2017 Nissan Juke Driving Impressions

The Juke gets two out of three right, handling and engine. If only it had the transmission, it could totally claim to be the sports car of subcompact crossovers. With adaptive steering, the all-wheel-drive Juke darts around corners and fires out of them like a dagger.

The engine makes a lot of torque for its size, 210 pound feet, and it can accelerate from zero to sixty in a quick seven seconds, yet the acceleration feels oddly ponderous in traffic. And it’s noisy when its being asked to keep up.

The available all-wheel-drive isn’t an offroad system, it’s made to sharpen the Juke’s handling. So don’t go thinking it’s the answer in snow, as you might with other crossovers. An independent rear suspension comes with all-wheel drive, instead of the torsion-beam rear suspension that’s in front-wheel-drive models. It’s an engineering thing that prevents the six-speed manual gearbox from going in the all-wheel drive. The problem with the CVT is it can’t keep up, even in manual mode, and especially not with the 211 horsepower of the all-wheel-drive Nismo RS.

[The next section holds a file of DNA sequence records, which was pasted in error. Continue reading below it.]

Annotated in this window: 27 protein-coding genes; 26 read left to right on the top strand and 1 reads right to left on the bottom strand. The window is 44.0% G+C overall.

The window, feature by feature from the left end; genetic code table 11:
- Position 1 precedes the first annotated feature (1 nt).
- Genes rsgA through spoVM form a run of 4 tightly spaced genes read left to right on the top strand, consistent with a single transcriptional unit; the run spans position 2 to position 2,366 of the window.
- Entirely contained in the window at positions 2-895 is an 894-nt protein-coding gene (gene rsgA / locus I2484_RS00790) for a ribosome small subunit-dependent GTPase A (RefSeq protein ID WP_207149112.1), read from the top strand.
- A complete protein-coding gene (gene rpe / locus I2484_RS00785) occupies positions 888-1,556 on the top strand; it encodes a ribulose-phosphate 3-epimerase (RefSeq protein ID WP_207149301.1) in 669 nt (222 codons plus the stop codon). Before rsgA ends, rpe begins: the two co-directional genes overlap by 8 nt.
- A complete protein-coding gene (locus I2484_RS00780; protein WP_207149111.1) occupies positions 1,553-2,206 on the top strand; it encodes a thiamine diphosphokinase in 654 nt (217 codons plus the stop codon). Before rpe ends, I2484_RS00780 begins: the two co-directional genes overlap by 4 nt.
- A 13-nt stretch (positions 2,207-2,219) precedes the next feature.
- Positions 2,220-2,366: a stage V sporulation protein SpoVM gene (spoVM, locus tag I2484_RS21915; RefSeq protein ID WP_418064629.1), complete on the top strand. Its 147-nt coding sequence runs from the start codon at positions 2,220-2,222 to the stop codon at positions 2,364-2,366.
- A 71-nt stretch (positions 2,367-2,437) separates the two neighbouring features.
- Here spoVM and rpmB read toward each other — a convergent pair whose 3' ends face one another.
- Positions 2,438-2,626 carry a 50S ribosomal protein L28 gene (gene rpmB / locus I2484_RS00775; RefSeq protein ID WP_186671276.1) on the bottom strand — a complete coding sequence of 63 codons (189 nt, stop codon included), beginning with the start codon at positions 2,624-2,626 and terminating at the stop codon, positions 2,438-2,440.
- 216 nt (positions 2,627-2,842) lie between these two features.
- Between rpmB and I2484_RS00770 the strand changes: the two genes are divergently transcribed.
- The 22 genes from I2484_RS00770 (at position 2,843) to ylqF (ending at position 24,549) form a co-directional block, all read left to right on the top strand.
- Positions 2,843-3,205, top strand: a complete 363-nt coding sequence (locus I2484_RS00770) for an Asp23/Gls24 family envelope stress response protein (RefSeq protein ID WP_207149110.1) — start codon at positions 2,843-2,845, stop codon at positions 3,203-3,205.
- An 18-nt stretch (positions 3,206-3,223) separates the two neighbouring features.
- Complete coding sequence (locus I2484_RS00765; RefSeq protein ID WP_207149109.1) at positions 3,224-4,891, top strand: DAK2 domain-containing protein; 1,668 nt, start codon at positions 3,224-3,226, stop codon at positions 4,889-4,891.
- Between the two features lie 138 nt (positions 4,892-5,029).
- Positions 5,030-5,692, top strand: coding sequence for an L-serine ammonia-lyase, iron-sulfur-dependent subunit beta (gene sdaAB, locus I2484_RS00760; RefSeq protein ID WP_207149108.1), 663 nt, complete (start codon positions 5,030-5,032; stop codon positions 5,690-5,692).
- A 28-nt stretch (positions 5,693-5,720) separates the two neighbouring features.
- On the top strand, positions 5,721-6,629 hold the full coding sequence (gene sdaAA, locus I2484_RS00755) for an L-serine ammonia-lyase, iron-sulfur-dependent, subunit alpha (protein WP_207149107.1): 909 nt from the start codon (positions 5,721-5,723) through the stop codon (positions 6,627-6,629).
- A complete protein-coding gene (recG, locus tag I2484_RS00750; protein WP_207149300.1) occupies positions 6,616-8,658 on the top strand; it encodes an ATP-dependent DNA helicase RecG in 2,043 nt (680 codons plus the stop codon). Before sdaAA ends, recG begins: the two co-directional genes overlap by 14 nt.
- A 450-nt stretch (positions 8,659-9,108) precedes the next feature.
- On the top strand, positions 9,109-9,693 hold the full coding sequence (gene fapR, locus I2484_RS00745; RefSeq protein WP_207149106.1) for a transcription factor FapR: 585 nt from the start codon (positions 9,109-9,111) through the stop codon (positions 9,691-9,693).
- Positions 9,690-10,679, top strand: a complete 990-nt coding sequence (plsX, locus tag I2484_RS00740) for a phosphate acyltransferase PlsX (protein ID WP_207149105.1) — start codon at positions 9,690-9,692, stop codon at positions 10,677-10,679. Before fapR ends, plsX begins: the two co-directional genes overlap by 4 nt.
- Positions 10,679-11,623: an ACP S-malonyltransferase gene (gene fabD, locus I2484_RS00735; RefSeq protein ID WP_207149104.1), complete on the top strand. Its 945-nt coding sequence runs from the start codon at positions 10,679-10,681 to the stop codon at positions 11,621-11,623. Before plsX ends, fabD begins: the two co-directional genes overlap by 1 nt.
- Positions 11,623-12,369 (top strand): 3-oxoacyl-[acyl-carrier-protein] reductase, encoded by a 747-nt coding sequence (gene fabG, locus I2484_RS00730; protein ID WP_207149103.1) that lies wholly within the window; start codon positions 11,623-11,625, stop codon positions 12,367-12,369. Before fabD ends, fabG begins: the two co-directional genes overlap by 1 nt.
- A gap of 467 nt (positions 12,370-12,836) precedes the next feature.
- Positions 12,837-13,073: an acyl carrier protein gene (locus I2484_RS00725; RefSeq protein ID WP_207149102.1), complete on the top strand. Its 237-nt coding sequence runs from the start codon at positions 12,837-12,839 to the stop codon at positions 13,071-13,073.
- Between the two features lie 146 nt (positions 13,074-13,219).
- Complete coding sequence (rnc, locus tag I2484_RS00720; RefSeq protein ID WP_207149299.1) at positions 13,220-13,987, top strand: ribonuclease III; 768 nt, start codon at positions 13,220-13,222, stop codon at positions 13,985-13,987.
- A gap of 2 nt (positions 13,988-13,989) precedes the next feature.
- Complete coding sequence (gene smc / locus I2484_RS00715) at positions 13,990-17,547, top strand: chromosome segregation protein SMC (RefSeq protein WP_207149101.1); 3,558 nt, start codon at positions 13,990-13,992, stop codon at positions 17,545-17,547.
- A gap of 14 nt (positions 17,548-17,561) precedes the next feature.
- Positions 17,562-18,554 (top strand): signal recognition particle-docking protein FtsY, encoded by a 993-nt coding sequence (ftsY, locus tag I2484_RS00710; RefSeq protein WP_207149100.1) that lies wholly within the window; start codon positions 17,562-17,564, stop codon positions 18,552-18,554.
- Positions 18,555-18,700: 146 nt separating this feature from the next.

There are engine management modes. Eco mode is sluggish, which brings un-smoothness. Normal is better for drivability. Sport reduces turbo lag and tightens the steering.

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